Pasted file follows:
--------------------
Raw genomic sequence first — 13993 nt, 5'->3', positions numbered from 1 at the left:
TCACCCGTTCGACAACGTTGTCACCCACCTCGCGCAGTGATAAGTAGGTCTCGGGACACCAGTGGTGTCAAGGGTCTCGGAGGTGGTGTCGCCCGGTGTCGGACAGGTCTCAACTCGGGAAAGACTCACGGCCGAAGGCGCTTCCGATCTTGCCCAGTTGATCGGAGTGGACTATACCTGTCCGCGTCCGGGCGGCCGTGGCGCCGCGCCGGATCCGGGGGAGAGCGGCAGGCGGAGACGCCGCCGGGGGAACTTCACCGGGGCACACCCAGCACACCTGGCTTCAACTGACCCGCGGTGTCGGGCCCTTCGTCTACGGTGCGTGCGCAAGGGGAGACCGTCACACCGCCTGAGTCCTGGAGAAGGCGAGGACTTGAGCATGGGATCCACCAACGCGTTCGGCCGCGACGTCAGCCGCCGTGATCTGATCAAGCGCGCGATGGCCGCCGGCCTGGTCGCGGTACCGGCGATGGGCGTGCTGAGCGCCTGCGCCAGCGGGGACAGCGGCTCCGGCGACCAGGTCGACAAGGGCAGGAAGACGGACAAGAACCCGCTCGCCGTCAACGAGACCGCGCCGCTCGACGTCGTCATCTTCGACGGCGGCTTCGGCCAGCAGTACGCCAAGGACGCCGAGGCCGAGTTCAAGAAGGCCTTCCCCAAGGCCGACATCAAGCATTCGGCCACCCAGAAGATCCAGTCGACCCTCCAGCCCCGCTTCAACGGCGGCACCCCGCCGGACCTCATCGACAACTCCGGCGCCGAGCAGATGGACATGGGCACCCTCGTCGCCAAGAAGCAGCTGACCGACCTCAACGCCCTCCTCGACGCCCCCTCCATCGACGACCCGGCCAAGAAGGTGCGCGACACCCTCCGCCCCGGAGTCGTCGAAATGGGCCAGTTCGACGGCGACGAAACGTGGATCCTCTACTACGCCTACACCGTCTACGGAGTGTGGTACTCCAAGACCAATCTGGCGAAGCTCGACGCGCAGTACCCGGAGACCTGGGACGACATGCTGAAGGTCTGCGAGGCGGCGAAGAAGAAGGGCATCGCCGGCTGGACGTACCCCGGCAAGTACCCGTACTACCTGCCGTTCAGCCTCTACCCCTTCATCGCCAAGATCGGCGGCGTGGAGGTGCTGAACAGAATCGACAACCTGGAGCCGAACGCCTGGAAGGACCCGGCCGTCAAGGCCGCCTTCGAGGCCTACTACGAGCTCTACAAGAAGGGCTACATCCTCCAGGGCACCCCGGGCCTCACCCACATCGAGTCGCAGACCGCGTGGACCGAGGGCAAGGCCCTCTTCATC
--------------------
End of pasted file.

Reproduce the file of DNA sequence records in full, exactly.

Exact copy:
Raw genomic sequence first — 13993 nt, 5'->3', positions numbered from 1 at the left:
TCACCCGTTCGACAACGTTGTCACCCACCTCGCGCAGTGATAAGTAGGTCTCGGGACACCAGTGGTGTCAAGGGTCTCGGAGGTGGTGTCGCCCGGTGTCGGACAGGTCTCAACTCGGGAAAGACTCACGGCCGAAGGCGCTTCCGATCTTGCCCAGTTGATCGGAGTGGACTATACCTGTCCGCGTCCGGGCGGCCGTGGCGCCGCGCCGGATCCGGGGGAGAGCGGCAGGCGGAGACGCCGCCGGGGGAACTTCACCGGGGCACACCCAGCACACCTGGCTTCAACTGACCCGCGGTGTCGGGCCCTTCGTCTACGGTGCGTGCGCAAGGGGAGACCGTCACACCGCCTGAGTCCTGGAGAAGGCGAGGACTTGAGCATGGGATCCACCAACGCGTTCGGCCGCGACGTCAGCCGCCGTGATCTGATCAAGCGCGCGATGGCCGCCGGCCTGGTCGCGGTACCGGCGATGGGCGTGCTGAGCGCCTGCGCCAGCGGGGACAGCGGCTCCGGCGACCAGGTCGACAAGGGCAGGAAGACGGACAAGAACCCGCTCGCCGTCAACGAGACCGCGCCGCTCGACGTCGTCATCTTCGACGGCGGCTTCGGCCAGCAGTACGCCAAGGACGCCGAGGCCGAGTTCAAGAAGGCCTTCCCCAAGGCCGACATCAAGCATTCGGCCACCCAGAAGATCCAGTCGACCCTCCAGCCCCGCTTCAACGGCGGCACCCCGCCGGACCTCATCGACAACTCCGGCGCCGAGCAGATGGACATGGGCACCCTCGTCGCCAAGAAGCAGCTGACCGACCTCAACGCCCTCCTCGACGCCCCCTCCATCGACGACCCGGCCAAGAAGGTGCGCGACACCCTCCGCCCCGGAGTCGTCGAAATGGGCCAGTTCGACGGCGACGAAACGTGGATCCTCTACTACGCCTACACCGTCTACGGAGTGTGGTACTCCAAGACCAATCTGGCGAAGCTCGACGCGCAGTACCCGGAGACCTGGGACGACATGCTGAAGGTCTGCGAGGCGGCGAAGAAGAAGGGCATCGCCGGCTGGACGTACCCCGGCAAGTACCCGTACTACCTGCCGTTCAGCCTCTACCCCTTCATCGCCAAGATCGGCGGCGTGGAGGTGCTGAACAGAATCGACAACCTGGAGCCGAACGCCTGGAAGGACCCGGCCGTCAAGGCCGCCTTCGAGGCCTACTACGAGCTCTACAAGAAGGGCTACATCCTCCAGGGCACCCCGGGCCTCACCCACATCGAGTCGCAGACCGCGTGGACCGAGGGCAAGGCCCTCTTCATC